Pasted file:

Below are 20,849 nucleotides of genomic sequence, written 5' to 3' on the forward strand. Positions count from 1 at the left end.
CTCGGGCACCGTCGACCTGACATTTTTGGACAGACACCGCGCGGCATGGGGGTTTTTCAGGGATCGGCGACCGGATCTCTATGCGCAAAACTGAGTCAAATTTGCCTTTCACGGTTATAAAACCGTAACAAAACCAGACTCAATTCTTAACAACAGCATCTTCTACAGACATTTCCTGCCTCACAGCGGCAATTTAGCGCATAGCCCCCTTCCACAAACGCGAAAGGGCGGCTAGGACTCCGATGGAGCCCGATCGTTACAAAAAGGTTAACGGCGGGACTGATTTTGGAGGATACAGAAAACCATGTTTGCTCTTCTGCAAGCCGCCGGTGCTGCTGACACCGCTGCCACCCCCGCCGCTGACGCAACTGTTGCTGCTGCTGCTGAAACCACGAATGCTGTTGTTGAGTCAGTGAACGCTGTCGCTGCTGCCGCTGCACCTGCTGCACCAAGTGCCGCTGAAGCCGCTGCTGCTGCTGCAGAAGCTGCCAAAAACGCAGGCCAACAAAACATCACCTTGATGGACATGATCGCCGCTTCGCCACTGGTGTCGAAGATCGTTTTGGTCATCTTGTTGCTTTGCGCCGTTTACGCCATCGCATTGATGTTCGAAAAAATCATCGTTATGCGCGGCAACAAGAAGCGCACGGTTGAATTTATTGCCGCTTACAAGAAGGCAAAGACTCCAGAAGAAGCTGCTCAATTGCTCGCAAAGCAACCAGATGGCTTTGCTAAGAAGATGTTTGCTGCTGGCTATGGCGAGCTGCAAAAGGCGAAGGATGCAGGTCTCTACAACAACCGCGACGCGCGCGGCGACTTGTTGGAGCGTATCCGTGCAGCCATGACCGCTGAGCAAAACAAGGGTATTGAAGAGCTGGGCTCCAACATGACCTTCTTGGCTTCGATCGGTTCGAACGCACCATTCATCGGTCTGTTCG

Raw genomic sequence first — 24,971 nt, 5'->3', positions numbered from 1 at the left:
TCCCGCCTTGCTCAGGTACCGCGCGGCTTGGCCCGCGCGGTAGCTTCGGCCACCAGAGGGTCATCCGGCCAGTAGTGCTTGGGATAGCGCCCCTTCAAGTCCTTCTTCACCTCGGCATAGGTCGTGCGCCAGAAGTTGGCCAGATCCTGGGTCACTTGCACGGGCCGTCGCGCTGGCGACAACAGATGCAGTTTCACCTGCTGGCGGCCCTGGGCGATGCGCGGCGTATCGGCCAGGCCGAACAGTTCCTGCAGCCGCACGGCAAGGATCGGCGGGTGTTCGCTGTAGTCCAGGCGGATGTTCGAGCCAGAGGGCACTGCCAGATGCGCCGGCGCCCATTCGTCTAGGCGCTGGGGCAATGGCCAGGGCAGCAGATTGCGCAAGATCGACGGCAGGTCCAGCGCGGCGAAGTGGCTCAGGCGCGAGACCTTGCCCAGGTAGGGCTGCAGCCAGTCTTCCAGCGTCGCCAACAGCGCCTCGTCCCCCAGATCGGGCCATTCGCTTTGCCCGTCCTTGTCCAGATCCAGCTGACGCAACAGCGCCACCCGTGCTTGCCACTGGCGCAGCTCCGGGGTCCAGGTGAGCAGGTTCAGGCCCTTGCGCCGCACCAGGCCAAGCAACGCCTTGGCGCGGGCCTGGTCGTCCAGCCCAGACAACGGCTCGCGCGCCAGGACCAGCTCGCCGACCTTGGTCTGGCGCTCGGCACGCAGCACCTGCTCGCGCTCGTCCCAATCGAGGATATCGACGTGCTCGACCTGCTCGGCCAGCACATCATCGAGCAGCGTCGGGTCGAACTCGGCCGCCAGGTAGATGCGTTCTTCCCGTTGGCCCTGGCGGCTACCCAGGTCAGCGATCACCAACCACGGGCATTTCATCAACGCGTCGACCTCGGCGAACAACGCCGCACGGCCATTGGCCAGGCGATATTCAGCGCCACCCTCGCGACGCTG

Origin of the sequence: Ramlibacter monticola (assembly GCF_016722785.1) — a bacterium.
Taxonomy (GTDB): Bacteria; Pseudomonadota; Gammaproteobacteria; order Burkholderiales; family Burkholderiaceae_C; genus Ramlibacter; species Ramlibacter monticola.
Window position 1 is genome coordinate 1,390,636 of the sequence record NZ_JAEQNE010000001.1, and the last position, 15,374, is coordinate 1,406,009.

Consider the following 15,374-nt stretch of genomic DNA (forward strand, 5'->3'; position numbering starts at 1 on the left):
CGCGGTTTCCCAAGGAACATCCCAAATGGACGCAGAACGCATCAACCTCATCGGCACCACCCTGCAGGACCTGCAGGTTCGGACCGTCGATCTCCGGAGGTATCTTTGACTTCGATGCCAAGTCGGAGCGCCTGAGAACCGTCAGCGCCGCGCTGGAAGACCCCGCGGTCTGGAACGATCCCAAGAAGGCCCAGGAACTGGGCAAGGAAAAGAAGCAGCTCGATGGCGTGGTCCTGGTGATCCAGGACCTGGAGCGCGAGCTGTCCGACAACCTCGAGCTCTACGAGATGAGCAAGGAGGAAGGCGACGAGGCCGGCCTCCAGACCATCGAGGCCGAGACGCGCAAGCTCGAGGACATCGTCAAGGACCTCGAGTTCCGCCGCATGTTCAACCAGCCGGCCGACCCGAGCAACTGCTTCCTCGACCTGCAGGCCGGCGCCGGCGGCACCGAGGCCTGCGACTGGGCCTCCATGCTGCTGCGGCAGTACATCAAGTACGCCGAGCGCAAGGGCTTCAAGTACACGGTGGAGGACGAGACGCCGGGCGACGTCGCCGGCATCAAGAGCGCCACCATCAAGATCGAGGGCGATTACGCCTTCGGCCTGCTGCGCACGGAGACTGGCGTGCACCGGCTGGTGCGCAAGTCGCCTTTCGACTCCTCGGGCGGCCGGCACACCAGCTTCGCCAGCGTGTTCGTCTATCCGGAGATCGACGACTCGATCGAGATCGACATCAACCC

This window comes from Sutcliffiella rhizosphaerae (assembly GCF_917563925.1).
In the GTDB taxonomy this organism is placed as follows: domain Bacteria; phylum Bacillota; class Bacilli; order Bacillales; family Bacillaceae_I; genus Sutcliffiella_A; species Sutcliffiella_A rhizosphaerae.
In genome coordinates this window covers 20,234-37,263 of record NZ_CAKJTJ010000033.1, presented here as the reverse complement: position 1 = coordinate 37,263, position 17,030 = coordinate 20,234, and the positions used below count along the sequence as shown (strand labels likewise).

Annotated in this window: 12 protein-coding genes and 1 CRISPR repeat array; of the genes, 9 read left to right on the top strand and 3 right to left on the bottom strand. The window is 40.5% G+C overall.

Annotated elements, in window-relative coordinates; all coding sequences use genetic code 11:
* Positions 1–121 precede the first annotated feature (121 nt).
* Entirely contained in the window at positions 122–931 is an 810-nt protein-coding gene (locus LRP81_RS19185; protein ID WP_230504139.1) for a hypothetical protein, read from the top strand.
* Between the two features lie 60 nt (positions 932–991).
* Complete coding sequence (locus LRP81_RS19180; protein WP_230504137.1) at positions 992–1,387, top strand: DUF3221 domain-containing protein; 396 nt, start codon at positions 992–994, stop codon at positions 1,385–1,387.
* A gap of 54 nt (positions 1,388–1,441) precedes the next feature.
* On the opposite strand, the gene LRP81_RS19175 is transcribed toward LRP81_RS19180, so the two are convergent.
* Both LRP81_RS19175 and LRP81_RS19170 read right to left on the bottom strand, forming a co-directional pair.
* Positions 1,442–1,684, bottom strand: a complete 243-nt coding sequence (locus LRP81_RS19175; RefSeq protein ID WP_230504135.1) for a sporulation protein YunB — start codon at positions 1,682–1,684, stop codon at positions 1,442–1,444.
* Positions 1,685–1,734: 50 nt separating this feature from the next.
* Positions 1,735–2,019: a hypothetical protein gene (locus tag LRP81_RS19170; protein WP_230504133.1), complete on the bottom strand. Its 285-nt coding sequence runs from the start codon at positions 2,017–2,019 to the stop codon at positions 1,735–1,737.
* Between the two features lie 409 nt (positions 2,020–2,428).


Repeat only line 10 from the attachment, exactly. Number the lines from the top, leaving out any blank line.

This window comes from Sutcliffiella rhizosphaerae (assembly GCF_917563925.1).